Like a deer in headlights has never been more accurate of me as when I bought my first flat 4 years ago. I knew NOTHING. I genuinely didn’t and I’m not afraid to say that. I never googled anything, I put an offer in on the first flat I felt in love with and I learnt a lot of lessons the hard way.
Whilst buying any property can be a hard, extensive and expensive process, buying a flat brings so many more elements into the mix. If you’re in the process or about to start searching for a flat, here are 9 things that you need to check before buying a flat, and essentially signing your life away..
1.The Length of The Lease
Before you even view the flat, check with the estate agent what the length of the lease is. You want one that is long and not less than 80 years. Anything below 80 and you’re heading for trouble in a) getting a mortgage on the property and b) it may decrease the property value.
When I bought my flat it just had a new lease on it which was a healthy 99 years, you just need to be mindful that you will want to sell it in advance of it getting low because it can be harder to shift with a lower lease.
2. Ground Rent
What comes with being a leasehold property is the ground rent that is due each year. As i touched upon in my blog on the pros and cons of buying a flat, as a general consensus £50 seems to be the ball park figure for a yearly ground rent figure. But it can be more. Mine was £250 a year and this can cause problems with lenders due to the saleability of the property with a high ground rent. I’ve only recently learnt that the figure I was paying was astronomical and it was grossly inflated to basically just be pocketed by the leaseholder at the time. I also know of people who pay no ground rent, so it can vary.
3. Service Charge
The service charge fee is the most important of the two as it’s the most expensive. There is no ball park figure for this one as it varies on location, block size and if there are additional things to service such as lifts. For an example, my flat was in a property of 5 and I paid around £600 to £1,000 per year. Whereas I know of apartments that charge £4,000 a year. You need to be able to reasonably budget for a service charge and some warrant almost needing another mortgage! You need to really take into consider how much extra you can budget for this each year and it will also impact the saleability of the property when you move on. The estate agent should be able to provide you with this and the ground rent before you even visit the property.
4. Is There A Residents Association?
A residents association is a group which represents and deals with the leaseholders interest and in some cases actually manage the building maintenance and services that are required. This can be a good thing to have because you have an instant port of call to see what the property is like and if there are any issues prior to purchasing. Having a group of people to champion and represent you can really help when a faceless management company can often be hard to communicate with directly about issues.
5. Are There Restrictions On The Property?
You may own the flat, but the leaseholder owns the land on which it’s on and they can often dictate restrictions on the property. They might not allow pets, holiday lets, music played after a certain time etc. You probably won’t get to find out about these aspects until it comes to the lease work with your solicitor.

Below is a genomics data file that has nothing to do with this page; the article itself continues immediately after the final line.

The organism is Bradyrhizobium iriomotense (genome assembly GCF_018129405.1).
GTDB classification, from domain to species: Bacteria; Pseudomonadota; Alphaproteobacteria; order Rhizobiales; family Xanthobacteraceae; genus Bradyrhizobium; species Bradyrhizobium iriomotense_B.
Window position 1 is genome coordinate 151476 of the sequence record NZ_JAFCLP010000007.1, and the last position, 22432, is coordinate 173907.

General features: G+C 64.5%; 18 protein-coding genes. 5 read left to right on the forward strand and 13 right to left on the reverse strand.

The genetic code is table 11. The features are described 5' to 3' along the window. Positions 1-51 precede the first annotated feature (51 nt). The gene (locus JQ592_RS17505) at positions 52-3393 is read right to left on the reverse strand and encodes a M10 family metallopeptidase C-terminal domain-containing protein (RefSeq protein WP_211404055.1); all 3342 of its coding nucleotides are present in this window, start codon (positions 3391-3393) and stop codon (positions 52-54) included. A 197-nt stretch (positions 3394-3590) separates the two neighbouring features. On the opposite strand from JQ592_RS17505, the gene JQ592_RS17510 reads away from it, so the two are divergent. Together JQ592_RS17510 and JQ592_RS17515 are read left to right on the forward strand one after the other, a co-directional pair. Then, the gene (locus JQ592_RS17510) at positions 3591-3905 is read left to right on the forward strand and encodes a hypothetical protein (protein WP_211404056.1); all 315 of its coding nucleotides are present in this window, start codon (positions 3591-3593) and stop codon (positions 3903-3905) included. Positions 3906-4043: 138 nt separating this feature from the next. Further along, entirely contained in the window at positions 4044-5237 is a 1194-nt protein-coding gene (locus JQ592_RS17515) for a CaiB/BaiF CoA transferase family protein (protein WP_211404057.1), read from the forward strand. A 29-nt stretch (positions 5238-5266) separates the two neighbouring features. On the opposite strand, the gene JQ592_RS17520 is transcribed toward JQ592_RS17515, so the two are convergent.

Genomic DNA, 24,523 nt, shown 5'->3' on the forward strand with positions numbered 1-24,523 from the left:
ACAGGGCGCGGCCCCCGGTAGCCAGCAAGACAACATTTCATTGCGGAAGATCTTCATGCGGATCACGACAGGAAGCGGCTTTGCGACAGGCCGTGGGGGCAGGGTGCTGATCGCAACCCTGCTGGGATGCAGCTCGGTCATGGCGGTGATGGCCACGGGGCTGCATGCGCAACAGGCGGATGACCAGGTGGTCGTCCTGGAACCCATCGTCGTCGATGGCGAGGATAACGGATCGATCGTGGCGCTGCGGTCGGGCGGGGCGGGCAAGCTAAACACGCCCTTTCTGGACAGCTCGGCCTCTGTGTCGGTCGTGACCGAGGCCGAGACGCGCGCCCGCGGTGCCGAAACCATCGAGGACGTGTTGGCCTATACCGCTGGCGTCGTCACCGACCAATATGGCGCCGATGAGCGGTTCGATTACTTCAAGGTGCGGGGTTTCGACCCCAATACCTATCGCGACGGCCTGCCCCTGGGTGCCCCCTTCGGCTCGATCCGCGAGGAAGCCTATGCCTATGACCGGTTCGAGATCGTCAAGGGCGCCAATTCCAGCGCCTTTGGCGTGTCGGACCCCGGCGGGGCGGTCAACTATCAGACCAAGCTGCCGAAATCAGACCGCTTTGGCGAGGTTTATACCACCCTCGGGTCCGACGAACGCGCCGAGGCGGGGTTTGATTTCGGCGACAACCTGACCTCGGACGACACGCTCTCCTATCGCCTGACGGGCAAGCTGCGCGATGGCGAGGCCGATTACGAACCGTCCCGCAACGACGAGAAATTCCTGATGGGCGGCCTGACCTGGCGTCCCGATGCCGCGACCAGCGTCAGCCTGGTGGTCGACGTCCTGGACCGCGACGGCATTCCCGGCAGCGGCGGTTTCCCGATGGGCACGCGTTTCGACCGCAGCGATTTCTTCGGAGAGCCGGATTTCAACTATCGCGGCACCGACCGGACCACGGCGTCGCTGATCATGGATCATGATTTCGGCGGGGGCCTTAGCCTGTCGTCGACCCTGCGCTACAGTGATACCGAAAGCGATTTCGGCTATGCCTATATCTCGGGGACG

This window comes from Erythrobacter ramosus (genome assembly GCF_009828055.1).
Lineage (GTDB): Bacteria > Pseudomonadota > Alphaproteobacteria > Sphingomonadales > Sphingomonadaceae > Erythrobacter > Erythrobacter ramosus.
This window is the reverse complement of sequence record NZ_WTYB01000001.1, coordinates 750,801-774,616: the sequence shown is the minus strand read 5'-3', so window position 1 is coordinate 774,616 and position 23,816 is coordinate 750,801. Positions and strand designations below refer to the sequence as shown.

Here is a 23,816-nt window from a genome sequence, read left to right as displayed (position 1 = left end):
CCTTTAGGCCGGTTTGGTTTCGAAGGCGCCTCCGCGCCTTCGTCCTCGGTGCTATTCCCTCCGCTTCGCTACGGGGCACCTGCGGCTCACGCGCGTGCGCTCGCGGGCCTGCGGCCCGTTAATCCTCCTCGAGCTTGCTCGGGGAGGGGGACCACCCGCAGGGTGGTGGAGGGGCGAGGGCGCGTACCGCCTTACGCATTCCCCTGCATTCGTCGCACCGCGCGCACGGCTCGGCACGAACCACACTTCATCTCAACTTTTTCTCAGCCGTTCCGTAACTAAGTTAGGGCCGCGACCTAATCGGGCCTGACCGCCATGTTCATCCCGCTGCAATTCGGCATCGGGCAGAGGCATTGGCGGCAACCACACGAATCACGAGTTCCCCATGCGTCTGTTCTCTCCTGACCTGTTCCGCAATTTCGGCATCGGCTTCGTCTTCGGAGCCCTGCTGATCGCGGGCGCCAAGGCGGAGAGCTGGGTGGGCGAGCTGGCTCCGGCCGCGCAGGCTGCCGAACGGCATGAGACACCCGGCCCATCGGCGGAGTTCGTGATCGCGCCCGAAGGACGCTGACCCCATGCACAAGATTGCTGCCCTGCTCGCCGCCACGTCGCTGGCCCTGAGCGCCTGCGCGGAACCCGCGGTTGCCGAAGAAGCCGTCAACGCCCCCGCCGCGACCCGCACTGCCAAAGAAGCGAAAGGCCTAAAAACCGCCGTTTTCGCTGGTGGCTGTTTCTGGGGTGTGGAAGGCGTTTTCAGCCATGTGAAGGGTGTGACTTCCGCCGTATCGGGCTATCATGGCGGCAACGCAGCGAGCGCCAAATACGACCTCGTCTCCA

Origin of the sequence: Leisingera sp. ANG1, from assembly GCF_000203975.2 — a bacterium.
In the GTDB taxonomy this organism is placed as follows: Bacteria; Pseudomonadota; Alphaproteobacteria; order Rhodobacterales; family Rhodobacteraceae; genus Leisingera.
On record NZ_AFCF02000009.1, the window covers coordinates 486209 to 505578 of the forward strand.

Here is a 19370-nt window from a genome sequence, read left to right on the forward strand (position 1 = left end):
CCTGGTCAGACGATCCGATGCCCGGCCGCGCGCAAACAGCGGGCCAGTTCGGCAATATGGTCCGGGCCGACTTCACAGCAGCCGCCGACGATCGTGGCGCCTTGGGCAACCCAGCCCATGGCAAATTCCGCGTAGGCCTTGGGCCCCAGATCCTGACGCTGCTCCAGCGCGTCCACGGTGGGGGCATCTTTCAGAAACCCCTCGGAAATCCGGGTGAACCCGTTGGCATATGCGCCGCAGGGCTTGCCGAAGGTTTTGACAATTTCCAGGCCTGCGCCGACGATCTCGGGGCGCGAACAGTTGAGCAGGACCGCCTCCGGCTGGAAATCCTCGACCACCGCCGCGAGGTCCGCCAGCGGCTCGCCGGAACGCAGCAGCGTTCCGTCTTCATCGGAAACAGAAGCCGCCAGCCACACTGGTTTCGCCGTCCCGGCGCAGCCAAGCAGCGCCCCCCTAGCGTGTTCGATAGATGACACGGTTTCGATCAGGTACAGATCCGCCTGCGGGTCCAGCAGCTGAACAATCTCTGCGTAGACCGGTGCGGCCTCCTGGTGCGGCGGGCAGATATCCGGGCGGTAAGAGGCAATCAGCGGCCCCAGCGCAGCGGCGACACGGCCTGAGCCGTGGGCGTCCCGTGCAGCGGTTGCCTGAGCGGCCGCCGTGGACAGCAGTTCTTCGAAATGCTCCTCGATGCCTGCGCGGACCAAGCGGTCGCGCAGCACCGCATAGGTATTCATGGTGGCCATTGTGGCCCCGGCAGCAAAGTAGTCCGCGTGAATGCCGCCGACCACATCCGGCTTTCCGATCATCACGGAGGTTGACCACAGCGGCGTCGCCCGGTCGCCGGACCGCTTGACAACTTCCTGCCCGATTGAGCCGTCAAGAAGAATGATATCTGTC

6. Can You Make Alterations?
If you’re planning on making changes to the flat you’ll need to check in the lease what the stipulations are, you will be able to check with your solicitor regarding this. It could involve small changes such as changing windows, doors or removing internal walls.
7. Are There Additional Costs Involved?
There will always be a ground rent and service charge, but are you going to incur any further costs? Certain other costs can occur at the start of the transaction of the flat which can include one off setup fees with the management company, there can also be admin fees for getting your mortgage set up.
8. What Is The Heating System?
It really does make a difference whether you have a combi boiler or an electric only boiler. Quite a lot of modern flats these days do have electric only so there is no risk of gas leaks in a property. The difference in price is absolutely astronomical for electric only, for a 1 bedroom apartment I was probably paying 2/3 more than someone who had a 3 bed property. Whilst electric does seem to be a safer option, it’s not a legal requirement in flats and it makes things £££.
9. Location of The Flat
Okay, we all know that location is everything when it comes to property. You can have a beautiful house in a terrible area, but you can have a house in ruin in prime location and the value will continue to increase. You cannot change the location over time. It’s worth going to the area at different times during the day to get a sense of what the area and neighbours are like too.
Buying a flat can be a stepping stone onto the property ladder and also for a buy to let investment, just make sure you do your research beforehand so you don’t encounter any surprises. If you enjoyed this blog, you might also like to read The Pros & Cons of Buying A Flat and Buying A Home On Your Own – How I did It.